PDF: Private Equity Firms — Bane or Benefit?

By: Alton C. Thompson

Excerpt from the PDF

The activities of private equity firms are the result of decisions by those associated with such firms, but are constrained by governmental regulations which serve to prevent, or modify, some of those decisions. However, given that business lobbyists—of which there are many!—usually have a preference for a minimal amount of governmental “interference,” they are often able to shape regulations to serve the interests of their clients rather than the public’s interest.

The excuse that lobbyists may use in arguing for minimal governmental “interference” is that “the market,” in a Market Economy, has the almost magical ability to allocate scarce resources in the most efficient way—but only if not interfered with by government. That argument is, however, based on the (tacitly-held) premise that all firms in the economy are (relative to the industry they are in) so small that none is able to have an effect on prices—whether charged by a firm, or paid to other firms (e.g., suppliers) or to labor—a premise utterly lacking in realism today.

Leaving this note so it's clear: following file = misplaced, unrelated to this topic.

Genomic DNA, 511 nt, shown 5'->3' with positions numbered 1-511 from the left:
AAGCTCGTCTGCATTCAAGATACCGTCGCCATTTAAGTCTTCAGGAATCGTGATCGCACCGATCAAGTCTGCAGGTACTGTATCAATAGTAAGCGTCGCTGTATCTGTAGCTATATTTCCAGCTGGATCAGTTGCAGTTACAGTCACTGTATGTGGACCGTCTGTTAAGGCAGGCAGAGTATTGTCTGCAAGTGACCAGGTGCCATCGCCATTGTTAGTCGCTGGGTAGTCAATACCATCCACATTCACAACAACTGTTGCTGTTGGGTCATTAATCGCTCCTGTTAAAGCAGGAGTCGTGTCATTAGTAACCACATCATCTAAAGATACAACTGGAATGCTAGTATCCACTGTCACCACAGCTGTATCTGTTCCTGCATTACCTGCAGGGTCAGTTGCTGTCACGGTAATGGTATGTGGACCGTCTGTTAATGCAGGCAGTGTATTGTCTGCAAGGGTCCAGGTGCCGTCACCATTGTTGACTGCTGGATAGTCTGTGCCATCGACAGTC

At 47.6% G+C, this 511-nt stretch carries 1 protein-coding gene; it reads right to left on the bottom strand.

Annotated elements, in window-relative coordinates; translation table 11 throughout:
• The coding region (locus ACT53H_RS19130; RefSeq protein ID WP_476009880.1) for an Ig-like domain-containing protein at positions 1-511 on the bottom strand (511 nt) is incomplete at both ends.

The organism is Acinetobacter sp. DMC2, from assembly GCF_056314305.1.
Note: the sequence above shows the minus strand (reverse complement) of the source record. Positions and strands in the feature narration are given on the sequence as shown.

In fact, it is precisely that lack of realism that explains why the national government (perhaps especially since the administration of Franklin D. Roosevelt [1882 – 1945], famous for the New Deal) began to assume a greater role in our economy. As firms have grown in size, however, they—through their lobbyists—have been able to gain control over government so that on the one hand government does little “interfering” in the economy these days and, on the other hand, large firms use government for their own ends (the principal one being maximizing profit). For example, firms that produce for our (so-called) Defense Department make a “killing.”

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Private Equity Firms — Bane or Benefit?

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About the author: Al Thompson works (data management) for an Engineering (Avionics) firm in Milwaukee. Click here to mail him.